Pilot-Testing a New Program for Providing Personalized and Patient-Centered Preventive Care

Although preventable morbidity and mortality in the United States is substantive, evidence-based preventive care is underutilized, as seen in the underutilization of the 60 distinct services recommended by the US Preventive Services Task Force (USPSTF).1-3 For example, only 48% of patients are screened for colorectal cancer, 40% of qualified patients take aspirin, and 28% of patients receive help to quit smoking.4 Further, health disparities are worsened due to unequal distribution of preventive care.4,5

These preventive care deficits may arise partially from limited time for clinicians and patients to address relevant issues.3 Additionally, recommendations for the best patient-centered care6 will sometimes differ from patient to patient, adding further complexity. For example, a general clinical quality metric may encourage tight blood sugar control for a frail 80-year-old female with diabetes, when in practice, for her particular situation, this recommendation might cause more harm than benefit or conflict with her preferences.7,8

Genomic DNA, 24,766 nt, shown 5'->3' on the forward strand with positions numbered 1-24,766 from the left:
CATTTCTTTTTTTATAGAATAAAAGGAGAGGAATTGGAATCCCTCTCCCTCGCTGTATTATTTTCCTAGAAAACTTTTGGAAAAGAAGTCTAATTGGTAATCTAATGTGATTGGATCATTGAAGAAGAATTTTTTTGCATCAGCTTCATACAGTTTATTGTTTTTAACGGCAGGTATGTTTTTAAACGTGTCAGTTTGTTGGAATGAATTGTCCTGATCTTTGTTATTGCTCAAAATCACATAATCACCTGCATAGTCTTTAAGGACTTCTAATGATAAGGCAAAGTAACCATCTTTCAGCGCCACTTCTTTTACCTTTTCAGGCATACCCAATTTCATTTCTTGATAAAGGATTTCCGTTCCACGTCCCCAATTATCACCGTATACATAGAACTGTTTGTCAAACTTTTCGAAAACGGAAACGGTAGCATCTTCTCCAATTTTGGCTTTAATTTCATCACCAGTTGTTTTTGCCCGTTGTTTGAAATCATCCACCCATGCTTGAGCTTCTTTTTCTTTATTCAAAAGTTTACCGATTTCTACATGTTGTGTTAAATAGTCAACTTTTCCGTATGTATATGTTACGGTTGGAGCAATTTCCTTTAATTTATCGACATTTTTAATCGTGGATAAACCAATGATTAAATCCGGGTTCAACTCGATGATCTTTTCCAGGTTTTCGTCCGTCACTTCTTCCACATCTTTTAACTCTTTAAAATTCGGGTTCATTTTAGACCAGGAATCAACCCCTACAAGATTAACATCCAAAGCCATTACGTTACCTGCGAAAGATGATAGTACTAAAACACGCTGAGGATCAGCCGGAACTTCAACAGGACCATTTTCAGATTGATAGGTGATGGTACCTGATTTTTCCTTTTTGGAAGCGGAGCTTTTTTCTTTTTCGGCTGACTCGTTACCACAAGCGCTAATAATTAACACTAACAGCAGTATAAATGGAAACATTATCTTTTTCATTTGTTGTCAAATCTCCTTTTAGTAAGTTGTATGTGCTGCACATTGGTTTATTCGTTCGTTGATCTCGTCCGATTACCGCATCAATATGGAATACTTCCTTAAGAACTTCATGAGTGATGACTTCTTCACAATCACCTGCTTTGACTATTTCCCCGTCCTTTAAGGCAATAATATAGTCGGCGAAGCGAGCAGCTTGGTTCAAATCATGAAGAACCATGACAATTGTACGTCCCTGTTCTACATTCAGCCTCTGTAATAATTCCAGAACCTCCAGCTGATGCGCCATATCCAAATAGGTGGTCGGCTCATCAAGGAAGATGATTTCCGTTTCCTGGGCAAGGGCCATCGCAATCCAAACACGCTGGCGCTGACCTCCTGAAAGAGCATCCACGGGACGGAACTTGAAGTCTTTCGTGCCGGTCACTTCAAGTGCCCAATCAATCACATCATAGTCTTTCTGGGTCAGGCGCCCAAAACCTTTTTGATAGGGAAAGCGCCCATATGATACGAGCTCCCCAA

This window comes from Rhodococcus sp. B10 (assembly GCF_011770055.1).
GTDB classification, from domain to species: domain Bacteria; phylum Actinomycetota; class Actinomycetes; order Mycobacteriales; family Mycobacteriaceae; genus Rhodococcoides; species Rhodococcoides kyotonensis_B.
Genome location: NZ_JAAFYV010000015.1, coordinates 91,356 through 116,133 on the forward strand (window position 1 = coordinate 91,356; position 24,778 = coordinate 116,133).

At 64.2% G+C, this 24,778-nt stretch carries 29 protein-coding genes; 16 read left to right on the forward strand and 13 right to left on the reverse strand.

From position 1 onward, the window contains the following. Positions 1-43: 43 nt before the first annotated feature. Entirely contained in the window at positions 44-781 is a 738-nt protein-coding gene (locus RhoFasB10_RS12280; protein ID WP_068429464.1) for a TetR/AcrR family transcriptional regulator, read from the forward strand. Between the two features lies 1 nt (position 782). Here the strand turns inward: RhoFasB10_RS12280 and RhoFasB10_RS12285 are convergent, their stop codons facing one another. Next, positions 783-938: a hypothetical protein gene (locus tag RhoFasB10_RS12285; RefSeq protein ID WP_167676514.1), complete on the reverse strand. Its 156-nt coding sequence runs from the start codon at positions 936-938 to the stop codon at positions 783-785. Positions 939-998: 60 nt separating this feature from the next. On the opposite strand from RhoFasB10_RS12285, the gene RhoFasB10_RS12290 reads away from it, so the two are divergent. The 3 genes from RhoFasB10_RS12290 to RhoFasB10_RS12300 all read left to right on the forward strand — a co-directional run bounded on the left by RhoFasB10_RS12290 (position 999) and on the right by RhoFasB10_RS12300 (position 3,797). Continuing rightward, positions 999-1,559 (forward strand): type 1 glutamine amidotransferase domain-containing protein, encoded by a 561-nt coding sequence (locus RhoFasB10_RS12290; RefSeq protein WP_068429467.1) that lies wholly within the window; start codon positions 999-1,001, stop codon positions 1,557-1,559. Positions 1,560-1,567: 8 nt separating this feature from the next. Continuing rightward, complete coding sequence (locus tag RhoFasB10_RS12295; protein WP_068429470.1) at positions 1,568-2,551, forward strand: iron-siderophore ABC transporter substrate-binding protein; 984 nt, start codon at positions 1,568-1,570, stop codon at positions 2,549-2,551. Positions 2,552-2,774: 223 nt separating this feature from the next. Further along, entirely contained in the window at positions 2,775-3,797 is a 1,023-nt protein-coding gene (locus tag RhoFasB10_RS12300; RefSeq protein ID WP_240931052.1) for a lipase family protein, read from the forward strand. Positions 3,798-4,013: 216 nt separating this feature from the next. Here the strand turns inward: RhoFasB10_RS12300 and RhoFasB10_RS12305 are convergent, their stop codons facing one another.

It is increasingly appreciated that while primary care should become more personalized and patient-centered, time constraints may oppose these goals. Therefore, our objective was to develop and test the feasibility of a new program for providing personalized and patient-centered preventive care in a busy urban ambulatory clinic. We designed our program to be compatible with emerging care models, including the patient-centered medical home model, and to be applicable to diverse point-of-care settings.

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